Such a person goes straight to hell, but a true believer who has followed God’s laws enjoys an everlasting reward in paradise. Hell is pictured in the Koran as a pit filled with flames, where the doomed have nothing to drink but the hot, stinking waters of a salt well and nothing to eat but a foul-smelling plant which leaves them as hungry as they were and paradise is shown as a cool mountaintop — a place utterly different from the hot valley in which the young Mohammed grew up.

In paradise, the blessed lounge about in comfortable chairs or lie on soft carpets. They drink the cold waters of the spring which bubbles in their midst, or, if they prefer, they drink their fill of precious wines. Here there are trees to give them shade, grapes and other delicious fruits to satisfy their hunger, and lovely, dark-eyed girls to keep them company. The Koran guarantees a place in paradise to every believer who dies fighting the infidels — that is, the enemies of Islam.

In the pages of the Koran, Allah is kind and loving to all who believe in him. To unbelievers he shows no mercy. His instructions to Moslems on how to deal with them are clear.

Idol worshippers are to be attacked on sight. The men are to be killed and the women and children enslaved. On the other hand, the “people of the book”- that is, Jews and Christians — are to be given a chance to accept Islam. If they refuse, however, they are to be treated as if they were pagans.

These orders amounted to a declaration of holy war, called jihad in Arabic, against unbelievers. Starting with the Battle of Badr, Mohammed not only preached jihad, but practiced it. The Moslem leaders who came after him carried on the holy war — so successfully that they created an empire larger than any the world had known up to that time. Again and again ragged desert warriors, riding camels and horses and carrying swords, spears, or bows and arrows, defeated the most powerful armies on earth. The rulers of Europe and the lands to the east could hardly believe it was happening. Yet it did happen and a number of reasons explain why.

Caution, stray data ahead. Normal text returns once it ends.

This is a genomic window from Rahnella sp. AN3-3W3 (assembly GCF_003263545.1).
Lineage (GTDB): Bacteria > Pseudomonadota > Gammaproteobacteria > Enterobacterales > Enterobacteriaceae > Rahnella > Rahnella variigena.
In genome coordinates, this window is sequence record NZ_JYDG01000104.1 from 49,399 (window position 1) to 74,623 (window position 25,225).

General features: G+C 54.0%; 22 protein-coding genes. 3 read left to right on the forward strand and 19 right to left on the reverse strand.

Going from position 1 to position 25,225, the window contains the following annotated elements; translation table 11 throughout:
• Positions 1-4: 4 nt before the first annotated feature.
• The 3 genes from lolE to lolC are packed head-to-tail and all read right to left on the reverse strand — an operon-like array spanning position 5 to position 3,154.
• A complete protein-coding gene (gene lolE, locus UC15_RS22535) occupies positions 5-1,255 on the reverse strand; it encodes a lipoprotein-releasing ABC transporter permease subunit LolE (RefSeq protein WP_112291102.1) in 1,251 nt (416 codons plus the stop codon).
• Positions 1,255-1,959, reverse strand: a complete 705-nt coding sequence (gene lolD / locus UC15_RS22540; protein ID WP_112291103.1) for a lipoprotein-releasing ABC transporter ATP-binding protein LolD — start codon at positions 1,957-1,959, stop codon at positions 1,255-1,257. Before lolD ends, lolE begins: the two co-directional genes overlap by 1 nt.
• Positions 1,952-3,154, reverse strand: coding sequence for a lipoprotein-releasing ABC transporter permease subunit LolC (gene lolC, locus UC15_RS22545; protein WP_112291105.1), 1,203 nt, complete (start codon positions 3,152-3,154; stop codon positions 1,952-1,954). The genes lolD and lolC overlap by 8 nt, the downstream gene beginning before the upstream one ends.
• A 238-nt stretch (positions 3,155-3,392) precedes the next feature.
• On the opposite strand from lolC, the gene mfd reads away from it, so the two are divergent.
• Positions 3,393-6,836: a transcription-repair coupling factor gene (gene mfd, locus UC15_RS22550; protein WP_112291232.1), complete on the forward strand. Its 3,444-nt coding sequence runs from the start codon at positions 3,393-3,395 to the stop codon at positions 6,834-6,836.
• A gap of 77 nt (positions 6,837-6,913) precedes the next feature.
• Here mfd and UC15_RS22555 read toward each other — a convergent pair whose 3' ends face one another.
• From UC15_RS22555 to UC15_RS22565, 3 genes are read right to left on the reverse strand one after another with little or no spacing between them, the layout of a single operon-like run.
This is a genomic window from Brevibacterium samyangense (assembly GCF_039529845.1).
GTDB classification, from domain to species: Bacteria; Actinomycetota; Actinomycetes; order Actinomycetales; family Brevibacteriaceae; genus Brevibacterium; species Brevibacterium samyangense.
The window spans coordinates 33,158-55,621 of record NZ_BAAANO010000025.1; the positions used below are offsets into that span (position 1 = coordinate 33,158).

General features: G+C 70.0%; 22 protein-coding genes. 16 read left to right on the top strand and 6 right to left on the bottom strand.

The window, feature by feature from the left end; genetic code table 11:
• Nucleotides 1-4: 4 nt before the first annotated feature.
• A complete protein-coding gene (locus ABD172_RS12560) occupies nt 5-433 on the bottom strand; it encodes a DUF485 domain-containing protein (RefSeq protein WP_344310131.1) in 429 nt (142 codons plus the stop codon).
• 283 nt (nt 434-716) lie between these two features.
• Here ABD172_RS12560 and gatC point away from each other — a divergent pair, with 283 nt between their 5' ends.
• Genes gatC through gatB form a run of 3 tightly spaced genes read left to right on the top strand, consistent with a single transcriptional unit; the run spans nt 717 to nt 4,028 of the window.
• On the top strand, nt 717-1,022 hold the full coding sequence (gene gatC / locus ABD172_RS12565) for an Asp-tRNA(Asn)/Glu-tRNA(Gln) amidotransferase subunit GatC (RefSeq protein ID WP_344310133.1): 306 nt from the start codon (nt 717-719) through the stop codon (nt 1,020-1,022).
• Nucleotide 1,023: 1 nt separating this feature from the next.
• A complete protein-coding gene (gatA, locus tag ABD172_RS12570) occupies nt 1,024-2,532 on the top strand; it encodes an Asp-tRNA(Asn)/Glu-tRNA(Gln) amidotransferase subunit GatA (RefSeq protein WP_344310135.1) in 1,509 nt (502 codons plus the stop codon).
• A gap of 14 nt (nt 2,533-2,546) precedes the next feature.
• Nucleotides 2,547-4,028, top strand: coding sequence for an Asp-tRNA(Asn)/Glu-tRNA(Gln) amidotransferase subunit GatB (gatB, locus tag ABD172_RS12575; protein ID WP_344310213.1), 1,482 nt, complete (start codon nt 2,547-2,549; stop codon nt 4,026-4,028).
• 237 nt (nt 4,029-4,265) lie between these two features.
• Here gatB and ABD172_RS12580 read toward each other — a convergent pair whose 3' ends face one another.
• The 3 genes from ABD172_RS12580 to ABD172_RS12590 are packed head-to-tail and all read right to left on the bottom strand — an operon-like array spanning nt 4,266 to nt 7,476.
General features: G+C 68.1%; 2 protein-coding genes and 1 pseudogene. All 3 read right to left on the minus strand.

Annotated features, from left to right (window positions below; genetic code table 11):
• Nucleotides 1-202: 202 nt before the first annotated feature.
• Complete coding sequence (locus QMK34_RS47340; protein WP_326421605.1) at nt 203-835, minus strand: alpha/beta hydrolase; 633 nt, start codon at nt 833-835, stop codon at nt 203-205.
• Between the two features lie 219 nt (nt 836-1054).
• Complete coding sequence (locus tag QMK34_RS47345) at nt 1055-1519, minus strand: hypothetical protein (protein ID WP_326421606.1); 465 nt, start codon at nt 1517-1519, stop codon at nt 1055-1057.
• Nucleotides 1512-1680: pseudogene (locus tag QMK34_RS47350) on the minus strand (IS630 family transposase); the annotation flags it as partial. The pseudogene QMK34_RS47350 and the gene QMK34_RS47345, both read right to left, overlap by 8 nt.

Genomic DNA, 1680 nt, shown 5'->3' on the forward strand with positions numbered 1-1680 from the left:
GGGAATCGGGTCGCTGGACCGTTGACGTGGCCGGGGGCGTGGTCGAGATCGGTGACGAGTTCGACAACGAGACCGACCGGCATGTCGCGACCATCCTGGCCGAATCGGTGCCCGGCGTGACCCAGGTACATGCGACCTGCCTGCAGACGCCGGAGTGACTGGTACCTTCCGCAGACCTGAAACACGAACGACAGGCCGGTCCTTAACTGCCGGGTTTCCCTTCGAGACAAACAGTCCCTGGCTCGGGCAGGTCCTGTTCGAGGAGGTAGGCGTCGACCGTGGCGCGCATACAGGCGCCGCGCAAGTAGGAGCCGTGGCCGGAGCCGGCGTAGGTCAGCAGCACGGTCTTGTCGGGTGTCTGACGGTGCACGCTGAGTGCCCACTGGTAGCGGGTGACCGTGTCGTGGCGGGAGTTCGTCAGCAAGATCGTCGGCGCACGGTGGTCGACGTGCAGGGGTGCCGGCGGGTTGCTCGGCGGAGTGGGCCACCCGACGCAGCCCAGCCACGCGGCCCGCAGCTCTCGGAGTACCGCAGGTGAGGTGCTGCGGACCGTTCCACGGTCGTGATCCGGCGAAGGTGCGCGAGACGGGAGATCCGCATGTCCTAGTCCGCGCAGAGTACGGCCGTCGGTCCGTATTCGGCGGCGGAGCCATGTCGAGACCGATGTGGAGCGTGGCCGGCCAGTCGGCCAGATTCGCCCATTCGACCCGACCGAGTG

For one thing, the Arabs’ ragged life had toughened their bodies and taught them to endure thirst, hunger, heat and other hardships. Their tribal wars had made them bold fighters and superb riders, who could cover mile after mile at a gallop and shift direction in a twinkling. Many times they defeated larger forces which had better weapons but could only move at the pace of a footsoldier.

Another reason for their success was their poverty and because they had so few possessions, they battled hard for whatever they could take by force and because they were convinced that they would go straight to paradise if they were killed, they fought more braver than their enemies, who had no such comforting belief.


Not that many Arab warriors really wanted to die. Most of them were Bedouins, who had never taken religion very seriously. They were more loyal to Islam now than to their tribes, but they still preferred the good things of this life to the joys of the life to come. As a poet wrote in a poem to a Bedouin youth:

No, not for paradise did you forsake the nomad life. Rather, I think, it was your yearning after bread and dates.

Still another reason why the Arabs won so swiftly was their wise policy toward their defeated enemies. According to the Koran, the defeated were to become Moslems or be put to death, but the Arabs gave them another choice. By paying a tax in money or goods, the defeated could keep both their lives and their religions. Naturally, they almost always took this choice. Since the Arabs’ tax was usually lower than the tax they had had to pay their previous rulers, the inhabitants of more than one town in the Near East were quite satisfied with the arrangement.